From: Simon Richards <>
Date: Tue, 20 Jan 2004 21:12:21 +0000
Subject: [TPIN] Cryogenics - The Study

I have been in touch with Chip Jones, the author of the study in question, and I have now read his Master's Thesis and a scientific article he has published on the subject. They are available at the following web address, together with a lay language article, and I urge anyone with an interest in this to read them.

In my opinion this study is scientifically sound (no pun intended) and it shows that there is no statistically significant effect of cryo treatment on the sample of trumpets studied (10 new Bach Strads). If there is any effect it is so small as to be obscured by other sources of variability (from player to player, or from day to day for a single player, for example).

[pause to let that statement sink in]

You should read the experimental details for yourselves, but briefly they randomly selected 10 new Bach Strads (Model 180, 37 bell, lacquered) from the Selmer production line, and randomly selected 5 of those to receive the cryogenic treatment. They had 6 players who each played all the trumpets in a double blind trial. They recorded each player playing the open harmonics of each horn and analysed the power spectra of each note using the fast Fourier transfom (FFT) to analyse the steady-state phase of the note and the short time Fourier transform (STFT) to analyse the attacks. They also asked each player to provide a qualitative analysis of each trumpet and, in the case of those who had previous experience of playing cryo treated horns, they asked them to guess which horns had been treated. Ultimately their results are based on the 3 most proficient players in the group.

The results show no statistically significant differences between the two groups of horns in any of these tests. There are some subtle differences in some of the results, but these were inconsistent, in some cases not repeatable, and not statistically significant.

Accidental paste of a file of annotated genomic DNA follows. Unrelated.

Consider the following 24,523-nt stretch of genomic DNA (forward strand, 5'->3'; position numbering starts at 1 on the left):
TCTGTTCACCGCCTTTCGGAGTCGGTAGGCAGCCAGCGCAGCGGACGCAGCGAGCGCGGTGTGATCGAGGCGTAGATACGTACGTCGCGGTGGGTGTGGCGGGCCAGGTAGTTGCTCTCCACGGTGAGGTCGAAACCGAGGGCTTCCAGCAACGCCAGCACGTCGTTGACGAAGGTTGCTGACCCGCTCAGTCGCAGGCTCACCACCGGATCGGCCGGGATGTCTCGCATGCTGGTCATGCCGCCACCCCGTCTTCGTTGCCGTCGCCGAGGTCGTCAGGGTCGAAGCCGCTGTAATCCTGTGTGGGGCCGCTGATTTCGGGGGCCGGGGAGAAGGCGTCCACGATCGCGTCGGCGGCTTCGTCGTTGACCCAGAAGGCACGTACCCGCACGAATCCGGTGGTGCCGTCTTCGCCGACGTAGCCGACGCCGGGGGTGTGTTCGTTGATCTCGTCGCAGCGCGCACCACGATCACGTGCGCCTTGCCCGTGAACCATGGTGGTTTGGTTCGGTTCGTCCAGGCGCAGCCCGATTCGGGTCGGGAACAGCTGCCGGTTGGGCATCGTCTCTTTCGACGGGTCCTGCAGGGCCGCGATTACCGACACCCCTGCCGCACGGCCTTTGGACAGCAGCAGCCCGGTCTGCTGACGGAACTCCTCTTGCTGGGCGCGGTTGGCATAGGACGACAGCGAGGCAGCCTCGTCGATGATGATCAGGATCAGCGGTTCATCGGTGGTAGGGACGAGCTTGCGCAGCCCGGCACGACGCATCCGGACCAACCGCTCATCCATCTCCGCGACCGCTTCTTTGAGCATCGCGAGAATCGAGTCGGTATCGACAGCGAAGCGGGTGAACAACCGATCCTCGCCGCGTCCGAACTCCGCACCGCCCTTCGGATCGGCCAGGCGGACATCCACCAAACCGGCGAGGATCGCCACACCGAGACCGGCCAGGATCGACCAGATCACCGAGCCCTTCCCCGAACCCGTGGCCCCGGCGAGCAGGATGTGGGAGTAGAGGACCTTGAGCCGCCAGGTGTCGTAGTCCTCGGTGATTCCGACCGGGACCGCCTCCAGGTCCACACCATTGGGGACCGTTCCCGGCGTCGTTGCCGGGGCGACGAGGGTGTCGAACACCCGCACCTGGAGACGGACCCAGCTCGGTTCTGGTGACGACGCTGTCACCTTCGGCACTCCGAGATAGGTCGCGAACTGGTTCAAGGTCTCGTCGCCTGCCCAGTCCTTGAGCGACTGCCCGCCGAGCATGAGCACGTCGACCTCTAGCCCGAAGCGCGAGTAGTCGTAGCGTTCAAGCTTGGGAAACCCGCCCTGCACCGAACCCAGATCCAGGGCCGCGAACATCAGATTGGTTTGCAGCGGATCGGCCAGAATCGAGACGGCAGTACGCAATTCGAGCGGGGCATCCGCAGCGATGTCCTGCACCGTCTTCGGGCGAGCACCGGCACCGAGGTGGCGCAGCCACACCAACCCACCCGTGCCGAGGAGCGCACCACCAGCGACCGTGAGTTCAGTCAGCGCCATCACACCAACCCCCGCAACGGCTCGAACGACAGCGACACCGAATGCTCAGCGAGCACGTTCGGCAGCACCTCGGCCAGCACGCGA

Now, no real experiment is perfect and a key assumption in this study is that the 10 trumpets are identical, aside from the fact that half were given the cryo treatment. The authors acknowledge that this assumption is not completely valid due to the individual characteristics of hand-crafted instruments. They presume that subtle variations will be averaged over the sample size. This is fair comment as long as the sample size is large enough - so is it? Given 10 trumpets randomly organized into two groups, what is the probability of there being a systematic difference between the two groups? It's possible, but unlikely. The probability gets even smaller as you increase the sample size, but in the real world we have limited research budgets.

Personally I would have liked to have seen the testing and analysis carried out on the 10 horns before half of them were treated, as well as afterwards, but again budgetary constraints have to be taken into account. Nevertherless I believe the results to be scientifically valid.

Another limitation of the study is that it is confined to the Bach Strad. Now although there are apparently quality-control issues with some Strads they are, in general, well-made high quality professional trumpets. If there was an effect and if it was due to assembly stresses then perhaps if would be more apparent on cheaper instruments. But I guess nobody is getting a cryo done on a Lark or a Bundy?

Other proposed explanations for any perceived effect of cryo treatment are the chem clean or placebo effect. This study takes the chem clean out of the equation because it uses all new horns. I'll discuss placebo in a separate post, as this one is getting long!

Dr. Simon Richards

O.J's Trumpet Page